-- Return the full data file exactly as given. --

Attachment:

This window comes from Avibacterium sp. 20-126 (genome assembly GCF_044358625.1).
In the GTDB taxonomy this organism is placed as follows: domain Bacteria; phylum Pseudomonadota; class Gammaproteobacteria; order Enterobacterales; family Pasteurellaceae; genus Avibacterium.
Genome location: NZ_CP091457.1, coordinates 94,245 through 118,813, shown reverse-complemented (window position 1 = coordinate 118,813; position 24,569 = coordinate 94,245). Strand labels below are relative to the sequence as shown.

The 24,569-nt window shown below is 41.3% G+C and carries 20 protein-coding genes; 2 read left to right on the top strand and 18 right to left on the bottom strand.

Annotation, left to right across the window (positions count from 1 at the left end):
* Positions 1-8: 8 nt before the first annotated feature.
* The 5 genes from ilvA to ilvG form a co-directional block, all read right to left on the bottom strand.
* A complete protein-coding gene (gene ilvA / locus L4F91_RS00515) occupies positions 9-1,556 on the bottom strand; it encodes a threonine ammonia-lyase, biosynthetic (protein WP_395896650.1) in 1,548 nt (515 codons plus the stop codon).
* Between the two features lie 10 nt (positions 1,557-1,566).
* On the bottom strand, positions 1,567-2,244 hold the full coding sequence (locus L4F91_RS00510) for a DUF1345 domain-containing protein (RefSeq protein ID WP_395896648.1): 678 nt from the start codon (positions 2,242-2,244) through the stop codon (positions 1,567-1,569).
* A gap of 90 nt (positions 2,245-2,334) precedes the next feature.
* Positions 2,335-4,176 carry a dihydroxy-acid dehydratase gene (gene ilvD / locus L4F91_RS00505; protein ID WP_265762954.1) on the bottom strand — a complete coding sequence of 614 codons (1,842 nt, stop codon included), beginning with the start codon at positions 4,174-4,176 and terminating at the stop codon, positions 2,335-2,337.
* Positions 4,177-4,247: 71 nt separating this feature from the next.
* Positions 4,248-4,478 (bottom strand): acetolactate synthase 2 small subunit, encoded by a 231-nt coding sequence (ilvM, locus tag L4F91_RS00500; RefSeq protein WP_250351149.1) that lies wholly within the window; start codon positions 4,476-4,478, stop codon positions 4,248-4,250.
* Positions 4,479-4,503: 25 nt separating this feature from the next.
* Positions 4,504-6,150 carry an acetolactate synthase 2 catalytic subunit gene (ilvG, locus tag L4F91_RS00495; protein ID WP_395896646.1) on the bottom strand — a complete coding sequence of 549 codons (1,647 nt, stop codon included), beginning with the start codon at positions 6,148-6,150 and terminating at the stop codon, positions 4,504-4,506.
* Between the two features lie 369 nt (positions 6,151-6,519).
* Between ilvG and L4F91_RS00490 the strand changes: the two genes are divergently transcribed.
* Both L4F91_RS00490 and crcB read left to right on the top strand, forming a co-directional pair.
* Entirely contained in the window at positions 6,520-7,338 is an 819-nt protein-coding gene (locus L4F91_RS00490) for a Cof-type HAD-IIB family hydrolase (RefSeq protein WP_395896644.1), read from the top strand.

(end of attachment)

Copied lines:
This window comes from Avibacterium sp. 20-126 (genome assembly GCF_044358625.1).
In the GTDB taxonomy this organism is placed as follows: domain Bacteria; phylum Pseudomonadota; class Gammaproteobacteria; order Enterobacterales; family Pasteurellaceae; genus Avibacterium.
Genome location: NZ_CP091457.1, coordinates 94,245 through 118,813, shown reverse-complemented (window position 1 = coordinate 118,813; position 24,569 = coordinate 94,245). Strand labels below are relative to the sequence as shown.

The 24,569-nt window shown below is 41.3% G+C and carries 20 protein-coding genes; 2 read left to right on the top strand and 18 right to left on the bottom strand.

Annotation, left to right across the window (positions count from 1 at the left end):
* Positions 1-8: 8 nt before the first annotated feature.
* The 5 genes from ilvA to ilvG form a co-directional block, all read right to left on the bottom strand.
* A complete protein-coding gene (gene ilvA / locus L4F91_RS00515) occupies positions 9-1,556 on the bottom strand; it encodes a threonine ammonia-lyase, biosynthetic (protein WP_395896650.1) in 1,548 nt (515 codons plus the stop codon).
* Between the two features lie 10 nt (positions 1,557-1,566).
* On the bottom strand, positions 1,567-2,244 hold the full coding sequence (locus L4F91_RS00510) for a DUF1345 domain-containing protein (RefSeq protein ID WP_395896648.1): 678 nt from the start codon (positions 2,242-2,244) through the stop codon (positions 1,567-1,569).
* A gap of 90 nt (positions 2,245-2,334) precedes the next feature.
* Positions 2,335-4,176 carry a dihydroxy-acid dehydratase gene (gene ilvD / locus L4F91_RS00505; protein ID WP_265762954.1) on the bottom strand — a complete coding sequence of 614 codons (1,842 nt, stop codon included), beginning with the start codon at positions 4,174-4,176 and terminating at the stop codon, positions 2,335-2,337.
* Positions 4,177-4,247: 71 nt separating this feature from the next.
* Positions 4,248-4,478 (bottom strand): acetolactate synthase 2 small subunit, encoded by a 231-nt coding sequence (ilvM, locus tag L4F91_RS00500; RefSeq protein WP_250351149.1) that lies wholly within the window; start codon positions 4,476-4,478, stop codon positions 4,248-4,250.
* Positions 4,479-4,503: 25 nt separating this feature from the next.
* Positions 4,504-6,150 carry an acetolactate synthase 2 catalytic subunit gene (ilvG, locus tag L4F91_RS00495; protein ID WP_395896646.1) on the bottom strand — a complete coding sequence of 549 codons (1,647 nt, stop codon included), beginning with the start codon at positions 6,148-6,150 and terminating at the stop codon, positions 4,504-4,506.
* Between the two features lie 369 nt (positions 6,151-6,519).
* Between ilvG and L4F91_RS00490 the strand changes: the two genes are divergently transcribed.
* Both L4F91_RS00490 and crcB read left to right on the top strand, forming a co-directional pair.
* Entirely contained in the window at positions 6,520-7,338 is an 819-nt protein-coding gene (locus L4F91_RS00490) for a Cof-type HAD-IIB family hydrolase (RefSeq protein WP_395896644.1), read from the top strand.